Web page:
Getting the measure of a gas that won’t keep still
Mark Allinson, a process-flow specialist at ABB, explains how thermal-mass meters can accurately monitor variations in the generation of biogas
The main focus in wastewater treatment is on achieving optimal purification, while providing for economical energy exploitation.
Sludge putrefaction produces methane gas, which can be used for power generation. The quantity of the gas produced is an important indicator of proper operation of the putrefaction basin and the processes in it.
At a wastewater treatment plant in northern England, thermal-mass meters monitor the biogas produced by four digesters, which have been converted from floating-roof to fixed-roof units.
The gas, which is predominantly composed of methane, is used to power three boilers. The long-term aim is to introduce combined heat and power (CHP) to the site.
Accurate information of the gas quantities allows for optimised process engineering and efficient use of the gas produced as an energy source. Due to low pre-pressure, varying gas quantities and a pollution component, which, in parts, is quite important, this necessary measurement is a challenging task.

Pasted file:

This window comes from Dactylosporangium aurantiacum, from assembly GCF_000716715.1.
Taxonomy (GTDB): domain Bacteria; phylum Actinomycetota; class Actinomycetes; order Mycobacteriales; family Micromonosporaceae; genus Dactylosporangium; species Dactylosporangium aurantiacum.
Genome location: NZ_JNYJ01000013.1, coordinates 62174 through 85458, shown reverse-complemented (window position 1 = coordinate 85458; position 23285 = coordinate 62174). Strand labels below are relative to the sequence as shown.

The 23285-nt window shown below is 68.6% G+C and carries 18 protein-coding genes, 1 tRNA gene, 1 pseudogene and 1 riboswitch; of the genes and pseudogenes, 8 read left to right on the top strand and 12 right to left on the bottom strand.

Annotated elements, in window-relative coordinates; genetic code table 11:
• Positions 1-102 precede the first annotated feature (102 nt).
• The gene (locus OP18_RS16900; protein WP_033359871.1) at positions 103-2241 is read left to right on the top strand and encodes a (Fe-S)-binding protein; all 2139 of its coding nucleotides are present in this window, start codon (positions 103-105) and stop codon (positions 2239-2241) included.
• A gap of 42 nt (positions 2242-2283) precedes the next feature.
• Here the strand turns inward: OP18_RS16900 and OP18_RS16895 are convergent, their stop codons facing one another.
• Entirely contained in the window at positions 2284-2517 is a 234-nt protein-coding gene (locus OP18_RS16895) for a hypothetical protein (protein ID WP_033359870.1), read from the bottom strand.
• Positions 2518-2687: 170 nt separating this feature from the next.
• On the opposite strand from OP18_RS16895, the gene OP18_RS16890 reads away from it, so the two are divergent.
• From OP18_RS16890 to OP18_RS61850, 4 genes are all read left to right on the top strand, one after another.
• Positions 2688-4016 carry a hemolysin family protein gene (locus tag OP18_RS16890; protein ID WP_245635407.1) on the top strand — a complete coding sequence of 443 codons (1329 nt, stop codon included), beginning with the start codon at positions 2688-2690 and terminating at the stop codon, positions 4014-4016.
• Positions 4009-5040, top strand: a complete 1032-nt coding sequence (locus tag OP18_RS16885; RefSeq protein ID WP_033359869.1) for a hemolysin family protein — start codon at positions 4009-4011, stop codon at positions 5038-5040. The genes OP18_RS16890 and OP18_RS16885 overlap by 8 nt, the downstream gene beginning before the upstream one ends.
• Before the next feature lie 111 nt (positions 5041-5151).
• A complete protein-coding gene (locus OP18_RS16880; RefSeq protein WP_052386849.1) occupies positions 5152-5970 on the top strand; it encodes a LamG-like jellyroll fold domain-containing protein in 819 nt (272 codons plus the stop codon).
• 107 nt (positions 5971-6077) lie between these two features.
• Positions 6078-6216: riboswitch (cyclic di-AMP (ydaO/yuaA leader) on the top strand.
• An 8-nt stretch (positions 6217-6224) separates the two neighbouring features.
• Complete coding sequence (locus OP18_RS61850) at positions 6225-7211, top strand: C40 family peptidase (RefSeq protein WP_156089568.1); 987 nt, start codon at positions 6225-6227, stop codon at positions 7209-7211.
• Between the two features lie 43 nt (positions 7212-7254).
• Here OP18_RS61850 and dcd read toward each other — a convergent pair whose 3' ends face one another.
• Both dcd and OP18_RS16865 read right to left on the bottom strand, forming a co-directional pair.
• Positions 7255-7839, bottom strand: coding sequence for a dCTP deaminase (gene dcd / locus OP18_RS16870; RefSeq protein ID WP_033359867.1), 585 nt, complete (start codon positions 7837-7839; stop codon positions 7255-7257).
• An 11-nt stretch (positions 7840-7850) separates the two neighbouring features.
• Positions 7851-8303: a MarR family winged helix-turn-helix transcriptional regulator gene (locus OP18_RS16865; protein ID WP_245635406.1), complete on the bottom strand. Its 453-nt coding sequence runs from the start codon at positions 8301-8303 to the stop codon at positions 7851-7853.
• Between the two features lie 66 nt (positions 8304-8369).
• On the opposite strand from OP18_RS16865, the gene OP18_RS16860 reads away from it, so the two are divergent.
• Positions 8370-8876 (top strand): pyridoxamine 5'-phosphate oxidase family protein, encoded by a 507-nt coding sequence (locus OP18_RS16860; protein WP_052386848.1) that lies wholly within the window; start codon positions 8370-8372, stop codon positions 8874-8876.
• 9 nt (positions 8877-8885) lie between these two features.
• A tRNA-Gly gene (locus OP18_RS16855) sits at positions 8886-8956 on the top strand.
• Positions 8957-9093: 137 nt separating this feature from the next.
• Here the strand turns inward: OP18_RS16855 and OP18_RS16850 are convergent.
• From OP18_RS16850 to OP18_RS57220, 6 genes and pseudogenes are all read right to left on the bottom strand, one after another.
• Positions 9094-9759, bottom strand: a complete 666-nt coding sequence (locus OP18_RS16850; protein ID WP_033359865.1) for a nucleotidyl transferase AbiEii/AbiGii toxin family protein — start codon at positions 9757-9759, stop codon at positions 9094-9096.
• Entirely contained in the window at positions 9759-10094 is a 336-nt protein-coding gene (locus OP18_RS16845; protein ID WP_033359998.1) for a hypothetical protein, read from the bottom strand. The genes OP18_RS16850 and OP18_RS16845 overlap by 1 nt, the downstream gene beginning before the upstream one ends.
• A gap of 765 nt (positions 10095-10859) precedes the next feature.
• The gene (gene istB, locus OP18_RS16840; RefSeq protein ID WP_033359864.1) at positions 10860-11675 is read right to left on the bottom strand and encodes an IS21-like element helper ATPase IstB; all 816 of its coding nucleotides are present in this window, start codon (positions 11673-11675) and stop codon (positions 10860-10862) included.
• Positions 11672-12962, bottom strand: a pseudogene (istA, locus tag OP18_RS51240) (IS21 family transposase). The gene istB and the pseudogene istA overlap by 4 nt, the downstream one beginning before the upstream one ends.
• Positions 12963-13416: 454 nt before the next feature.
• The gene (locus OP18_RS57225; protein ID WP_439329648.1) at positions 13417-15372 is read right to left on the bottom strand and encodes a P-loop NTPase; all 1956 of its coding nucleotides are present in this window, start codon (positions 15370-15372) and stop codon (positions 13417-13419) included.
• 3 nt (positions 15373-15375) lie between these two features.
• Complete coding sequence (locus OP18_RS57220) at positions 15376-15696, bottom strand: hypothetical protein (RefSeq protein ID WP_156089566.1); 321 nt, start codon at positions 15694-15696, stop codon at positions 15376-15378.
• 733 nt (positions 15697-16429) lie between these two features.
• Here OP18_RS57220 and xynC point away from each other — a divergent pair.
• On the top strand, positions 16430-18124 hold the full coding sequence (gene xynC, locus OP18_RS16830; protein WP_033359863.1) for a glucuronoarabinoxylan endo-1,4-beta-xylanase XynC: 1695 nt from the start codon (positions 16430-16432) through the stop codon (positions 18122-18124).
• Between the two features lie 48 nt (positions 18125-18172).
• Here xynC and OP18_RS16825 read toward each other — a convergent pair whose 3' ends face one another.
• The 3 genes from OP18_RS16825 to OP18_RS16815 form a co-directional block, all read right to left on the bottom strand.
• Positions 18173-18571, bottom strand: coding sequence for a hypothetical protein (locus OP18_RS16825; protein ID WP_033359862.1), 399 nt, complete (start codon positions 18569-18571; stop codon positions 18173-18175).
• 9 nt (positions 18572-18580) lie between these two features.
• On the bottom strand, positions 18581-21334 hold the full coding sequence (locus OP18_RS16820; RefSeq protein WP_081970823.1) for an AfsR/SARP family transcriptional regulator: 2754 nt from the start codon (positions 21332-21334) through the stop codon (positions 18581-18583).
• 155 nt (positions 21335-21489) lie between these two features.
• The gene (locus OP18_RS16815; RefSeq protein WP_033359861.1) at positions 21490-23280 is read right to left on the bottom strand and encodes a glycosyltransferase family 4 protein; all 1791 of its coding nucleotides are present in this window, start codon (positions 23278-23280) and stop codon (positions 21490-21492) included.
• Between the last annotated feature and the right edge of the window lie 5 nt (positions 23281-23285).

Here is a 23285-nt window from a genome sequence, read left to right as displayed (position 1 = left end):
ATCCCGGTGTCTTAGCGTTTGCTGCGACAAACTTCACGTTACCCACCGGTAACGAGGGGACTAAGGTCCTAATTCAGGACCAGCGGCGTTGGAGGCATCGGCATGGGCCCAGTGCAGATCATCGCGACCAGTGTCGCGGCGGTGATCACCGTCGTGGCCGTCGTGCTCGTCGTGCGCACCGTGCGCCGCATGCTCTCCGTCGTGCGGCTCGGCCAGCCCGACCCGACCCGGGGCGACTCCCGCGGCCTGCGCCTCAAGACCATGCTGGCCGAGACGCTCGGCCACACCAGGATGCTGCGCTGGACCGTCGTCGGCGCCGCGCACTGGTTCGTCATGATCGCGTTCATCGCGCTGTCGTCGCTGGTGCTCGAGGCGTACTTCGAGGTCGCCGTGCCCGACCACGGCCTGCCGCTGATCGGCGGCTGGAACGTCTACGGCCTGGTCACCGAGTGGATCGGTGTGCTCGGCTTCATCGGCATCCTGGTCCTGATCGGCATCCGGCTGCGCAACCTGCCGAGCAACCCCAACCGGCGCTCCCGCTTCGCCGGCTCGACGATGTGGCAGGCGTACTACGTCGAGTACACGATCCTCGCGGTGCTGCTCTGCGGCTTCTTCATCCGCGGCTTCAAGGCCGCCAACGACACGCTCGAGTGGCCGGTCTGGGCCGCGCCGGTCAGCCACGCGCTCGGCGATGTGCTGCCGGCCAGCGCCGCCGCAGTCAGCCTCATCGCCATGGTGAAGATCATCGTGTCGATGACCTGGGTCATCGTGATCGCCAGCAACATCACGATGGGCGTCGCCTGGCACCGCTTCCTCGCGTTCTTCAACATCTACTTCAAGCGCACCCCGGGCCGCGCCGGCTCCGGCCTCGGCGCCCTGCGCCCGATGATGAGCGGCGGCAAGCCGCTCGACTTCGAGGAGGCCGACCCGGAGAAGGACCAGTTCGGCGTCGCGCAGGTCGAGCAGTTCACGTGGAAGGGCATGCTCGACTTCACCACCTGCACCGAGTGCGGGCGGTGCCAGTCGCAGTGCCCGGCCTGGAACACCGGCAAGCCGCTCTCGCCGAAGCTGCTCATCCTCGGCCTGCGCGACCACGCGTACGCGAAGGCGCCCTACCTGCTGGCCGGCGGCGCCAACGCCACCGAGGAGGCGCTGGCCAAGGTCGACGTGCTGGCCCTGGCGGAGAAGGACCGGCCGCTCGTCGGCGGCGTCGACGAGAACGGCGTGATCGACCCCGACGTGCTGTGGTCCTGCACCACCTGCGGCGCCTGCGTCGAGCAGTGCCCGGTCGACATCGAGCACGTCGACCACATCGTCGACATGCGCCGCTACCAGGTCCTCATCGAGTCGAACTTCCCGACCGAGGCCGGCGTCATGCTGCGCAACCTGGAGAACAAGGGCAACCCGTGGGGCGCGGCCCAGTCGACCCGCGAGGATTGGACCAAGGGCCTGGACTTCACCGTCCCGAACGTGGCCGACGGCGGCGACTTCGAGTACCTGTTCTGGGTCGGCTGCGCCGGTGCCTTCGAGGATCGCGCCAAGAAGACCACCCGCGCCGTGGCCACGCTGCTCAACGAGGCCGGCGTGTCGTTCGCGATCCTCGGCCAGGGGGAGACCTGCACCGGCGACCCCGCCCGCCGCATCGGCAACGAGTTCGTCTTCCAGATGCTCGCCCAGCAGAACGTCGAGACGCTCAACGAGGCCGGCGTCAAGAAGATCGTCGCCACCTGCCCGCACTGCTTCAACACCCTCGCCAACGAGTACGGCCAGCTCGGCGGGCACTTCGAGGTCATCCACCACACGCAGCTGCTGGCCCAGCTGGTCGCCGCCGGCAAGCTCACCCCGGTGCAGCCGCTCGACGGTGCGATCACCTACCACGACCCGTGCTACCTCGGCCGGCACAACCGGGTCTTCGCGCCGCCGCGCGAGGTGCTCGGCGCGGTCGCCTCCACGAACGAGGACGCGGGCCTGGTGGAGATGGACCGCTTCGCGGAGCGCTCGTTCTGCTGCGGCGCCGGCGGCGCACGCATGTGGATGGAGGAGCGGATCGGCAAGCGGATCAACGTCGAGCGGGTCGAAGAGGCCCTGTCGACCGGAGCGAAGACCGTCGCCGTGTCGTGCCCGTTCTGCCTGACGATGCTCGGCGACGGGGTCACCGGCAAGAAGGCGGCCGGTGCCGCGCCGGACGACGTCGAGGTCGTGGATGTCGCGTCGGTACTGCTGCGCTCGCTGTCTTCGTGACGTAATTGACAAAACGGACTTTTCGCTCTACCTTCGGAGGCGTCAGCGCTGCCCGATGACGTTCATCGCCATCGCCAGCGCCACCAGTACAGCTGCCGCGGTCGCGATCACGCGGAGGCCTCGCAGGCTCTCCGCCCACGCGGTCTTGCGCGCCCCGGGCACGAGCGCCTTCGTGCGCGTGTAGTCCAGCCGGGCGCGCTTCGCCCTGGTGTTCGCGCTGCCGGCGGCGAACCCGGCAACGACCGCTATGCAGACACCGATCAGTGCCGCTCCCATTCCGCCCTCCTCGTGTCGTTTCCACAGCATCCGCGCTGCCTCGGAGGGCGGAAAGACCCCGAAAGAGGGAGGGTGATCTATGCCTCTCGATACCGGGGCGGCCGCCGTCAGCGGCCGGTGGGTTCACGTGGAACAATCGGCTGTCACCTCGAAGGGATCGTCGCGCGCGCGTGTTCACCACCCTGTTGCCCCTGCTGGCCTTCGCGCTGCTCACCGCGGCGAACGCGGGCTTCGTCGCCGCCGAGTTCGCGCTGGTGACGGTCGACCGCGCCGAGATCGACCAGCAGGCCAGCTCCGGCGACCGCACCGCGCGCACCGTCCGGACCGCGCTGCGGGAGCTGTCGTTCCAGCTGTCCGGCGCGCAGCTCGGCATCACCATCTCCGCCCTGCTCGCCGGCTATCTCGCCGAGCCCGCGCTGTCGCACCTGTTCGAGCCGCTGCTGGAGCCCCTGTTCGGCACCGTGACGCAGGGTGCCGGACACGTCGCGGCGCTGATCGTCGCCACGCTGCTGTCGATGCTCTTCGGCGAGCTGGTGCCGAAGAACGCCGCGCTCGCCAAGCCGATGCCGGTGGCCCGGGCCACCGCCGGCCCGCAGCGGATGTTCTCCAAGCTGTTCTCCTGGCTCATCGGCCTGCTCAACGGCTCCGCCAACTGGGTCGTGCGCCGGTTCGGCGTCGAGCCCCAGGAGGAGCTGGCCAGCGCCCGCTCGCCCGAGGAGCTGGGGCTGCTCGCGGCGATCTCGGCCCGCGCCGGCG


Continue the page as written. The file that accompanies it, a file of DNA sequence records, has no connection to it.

The meters were chosen because of their ability to provide accurate readings at low gas flows and variable pressures. The amount of gas and the pressure vary, depending on the time of year, and variations in the sludge entering the process. Consequently, the yield is not always the same, which means the end user needs an accurate way to monitor the flow.
Thermal mass meters deliver an accuracy of about 1% over a turndown ratio of about 150:1. This means they are far more accurate than most flow measurement techniques for the low flows often found in flare-gas applications. For example, a typical orifice plate or venturi meter can only manage a turndown of between 3 and 5:1.
Insertion devices, such as thermal-mass meters, are also more economical in larger-diameter pipes than instruments that have to be sized to fit a particular diameter. For example, although they are more common for measuring liquid flows, some manufacturers claim their Coriolis meters can be used for gases. But, because they have to be sized to effectively form part of the pipework, they are likely to be several times more expensive than thermal-mass meters in flare-gas applications.
In addition, because thermal-mass flow meters take measurements using two small probes on the end of an insert, they form only a minor obstruction to the surrounding flow. This means that correctly sized thermal-mass flow meters offer an extremely small pressure drop of between one and two millibars. Instead, vortex meters drop the pressure by between 50 and 100 millibars, while the drop across an orifice plate can be even higher.
There has never been more pressure on industry to provide accurate emissions data. Against this background, thermal mass meters offer accuracy for biogas measurement.
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